Self-Adjuvanting Peptide Vaccines Against Cervical Cancer
Human papillomaviruses are members of the Papovaridae
family of non-enveloped deoxyribonucleic acid viruses.
They infect the skin or mucosa of vertebrate hosts.
The DNA genome encodes six non-structural proteins,
and two structural capsid proteins.
Proteins E1, E2, and E4 participate in viral gene replication,
transcription and genome amplification, respectively,
whereas proteins E5, E6, and E7 are identified as HPV oncoproteins,
which initiate HPV infection and the evasion of host immune responses.
HPVs infect cervical epithelial cells and use the growth and
differentiation of these cells to carry out their own life cycle.
When the HPV genome is transformed from an extra chromosomal
state to an integrated phase within the host’s chromosome,
the disease progresses from precancerous lesions to high-grade lesions.
Once the immune system fails to clear persistent HPV
infections, there is a high chance that cervical cancer will develop.
There are currently two prophylactic HPV vaccines: Gardasil and Cervarix,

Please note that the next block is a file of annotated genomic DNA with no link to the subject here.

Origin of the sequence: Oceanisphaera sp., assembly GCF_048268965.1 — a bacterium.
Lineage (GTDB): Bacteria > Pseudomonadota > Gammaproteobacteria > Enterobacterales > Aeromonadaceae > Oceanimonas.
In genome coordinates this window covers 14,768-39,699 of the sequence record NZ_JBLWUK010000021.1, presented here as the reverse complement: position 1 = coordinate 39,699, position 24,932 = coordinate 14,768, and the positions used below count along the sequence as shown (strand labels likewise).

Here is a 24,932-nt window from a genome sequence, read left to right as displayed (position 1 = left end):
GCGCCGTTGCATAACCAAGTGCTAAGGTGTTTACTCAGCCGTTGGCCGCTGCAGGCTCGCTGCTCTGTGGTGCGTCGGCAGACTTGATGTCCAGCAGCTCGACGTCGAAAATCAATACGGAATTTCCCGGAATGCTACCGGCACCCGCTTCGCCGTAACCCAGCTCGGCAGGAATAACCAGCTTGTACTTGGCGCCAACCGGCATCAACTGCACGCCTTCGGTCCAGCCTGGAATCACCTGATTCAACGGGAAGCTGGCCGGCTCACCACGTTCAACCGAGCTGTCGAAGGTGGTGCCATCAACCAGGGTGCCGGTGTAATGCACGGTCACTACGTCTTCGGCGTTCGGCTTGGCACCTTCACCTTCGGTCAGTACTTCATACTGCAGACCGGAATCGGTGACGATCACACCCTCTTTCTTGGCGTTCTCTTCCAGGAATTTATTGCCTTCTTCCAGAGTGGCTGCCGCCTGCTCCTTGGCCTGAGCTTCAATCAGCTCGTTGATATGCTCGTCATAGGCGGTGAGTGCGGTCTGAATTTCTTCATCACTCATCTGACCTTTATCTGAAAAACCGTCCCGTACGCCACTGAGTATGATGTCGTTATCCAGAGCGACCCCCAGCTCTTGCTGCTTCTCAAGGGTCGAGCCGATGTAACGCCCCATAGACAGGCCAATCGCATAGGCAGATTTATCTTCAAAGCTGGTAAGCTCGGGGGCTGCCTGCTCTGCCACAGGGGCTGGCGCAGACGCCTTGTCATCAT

that have been developed and commercialized to the global market.
They utilize recombinant L1 virus-like particles
to induce virus-neutralizing antibodies directed towards
conformational epitopes of the L1 capsid protein.
Both vaccines are able to protect against the most common HPV type,
HPV-16, which is responsible for up to 59% of all cervical cancer cases.
For this reason, a therapeutic HPV vaccine would be
highly advantageous for treatment of the HPV-infected population.
Peptide-based approaches for developing therapeutic
vaccines against HPV-associated cancers showed promising results
in several early clinical trials.
Vaccin Res Open J. 2019; 4(1): 21-29. doi: 10.17140/VROJ-4-114